Infrastructure, water and health care work is sustaining design firms in New York/New Jersey and New England, say executives from some of the leading companies from the two regions.
The top 10 design firms in New Jersey and New York reported a combined $2.85 billion in 2020 revenue, an increase of 5.2% from the year before. In New England, the top 10 firms logged $1.59 billion in 2020 revenue, up 22.3% from the $1.30 billion reported in 2019.
Regional revenue for all companies on ENR New York’s Top Design Firms list remained steady overall. In New York and New Jersey, 96 companies on the 2021 list reported $5.7 billion in revenue, compared with the $5.66 billion cited by 96 firms on last year’s list. In New England, the 58 ranked firms reported combined 2020 revenue of $2.19 billion in Connecticut, Maine, Massachusetts, New Hampshire, Rhode Island and Vermont. Last year, New England’s 59 listed firms reported $2.4 billion in revenue.
Health care was strong in both regions—no surprise considering the flurry of activity during the COVID-19 pandemic. In the New York region, the top 10 firms in the health sector had combined revenue of $291.3 million in 2020, up a whopping 112% from $137.2 million in 2019. The top 10 firms in New England’s health care sector reported nearly $58.9 million in revenue, down 4.45% from $61.6 million reported last year.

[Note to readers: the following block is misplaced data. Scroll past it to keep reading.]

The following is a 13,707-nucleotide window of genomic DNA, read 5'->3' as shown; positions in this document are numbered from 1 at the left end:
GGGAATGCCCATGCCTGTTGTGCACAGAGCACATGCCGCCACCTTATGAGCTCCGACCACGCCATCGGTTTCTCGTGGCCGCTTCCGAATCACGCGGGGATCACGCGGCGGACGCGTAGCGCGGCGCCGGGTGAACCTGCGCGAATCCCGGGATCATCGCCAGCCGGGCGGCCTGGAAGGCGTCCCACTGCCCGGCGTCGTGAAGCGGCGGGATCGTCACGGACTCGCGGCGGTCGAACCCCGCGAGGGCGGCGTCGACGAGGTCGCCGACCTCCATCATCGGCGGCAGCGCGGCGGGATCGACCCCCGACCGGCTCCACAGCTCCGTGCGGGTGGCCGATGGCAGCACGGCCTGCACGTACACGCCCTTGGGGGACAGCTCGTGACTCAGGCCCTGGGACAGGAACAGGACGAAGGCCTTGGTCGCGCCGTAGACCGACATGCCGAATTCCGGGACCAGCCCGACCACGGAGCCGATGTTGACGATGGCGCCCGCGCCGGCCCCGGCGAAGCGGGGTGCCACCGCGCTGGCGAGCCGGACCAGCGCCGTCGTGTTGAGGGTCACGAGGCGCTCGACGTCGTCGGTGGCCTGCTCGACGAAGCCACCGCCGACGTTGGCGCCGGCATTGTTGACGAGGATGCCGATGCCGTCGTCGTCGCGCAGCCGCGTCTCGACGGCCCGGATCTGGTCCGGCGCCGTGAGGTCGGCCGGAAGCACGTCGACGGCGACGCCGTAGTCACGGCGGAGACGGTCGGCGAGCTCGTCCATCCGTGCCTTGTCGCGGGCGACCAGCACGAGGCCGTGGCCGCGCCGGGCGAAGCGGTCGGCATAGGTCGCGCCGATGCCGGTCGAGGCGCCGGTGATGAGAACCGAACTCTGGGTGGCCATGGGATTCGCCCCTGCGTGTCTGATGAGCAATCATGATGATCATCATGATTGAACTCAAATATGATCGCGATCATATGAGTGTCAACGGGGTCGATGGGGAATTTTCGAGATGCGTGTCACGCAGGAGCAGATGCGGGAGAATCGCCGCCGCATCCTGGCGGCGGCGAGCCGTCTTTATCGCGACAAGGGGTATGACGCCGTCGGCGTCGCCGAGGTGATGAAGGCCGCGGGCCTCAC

Education projects such as the Donald M. Payne Sr. School of Technology in Newark reflect the strength of the sector in New Jersey, says French & Parrello CEO Steven A. Tardy.
In the New York region, the top 10 firms in some sectors tied to infrastructure reported an increase over the prior year. The highest ranking engineering firms saw combined revenue of $1.4 billion in 2020, growing 14.1% from $1.2 billion in 2019. In transportation, the biggest companies reported combined revenue of $1.6 billion, a year-to-year increase of 5.3%.
On the other hand, some infrastructure-related sectors in the New York region declined slightly. Revenue of top designers in the power sector fell by 3.4% to $262.4 million, compared with $271.7 million the year before. In the wastewater-solid waste category, revenue at the top 10 firms totaled $164.3 million, a 2.1% drop from $167.9 million the previous year.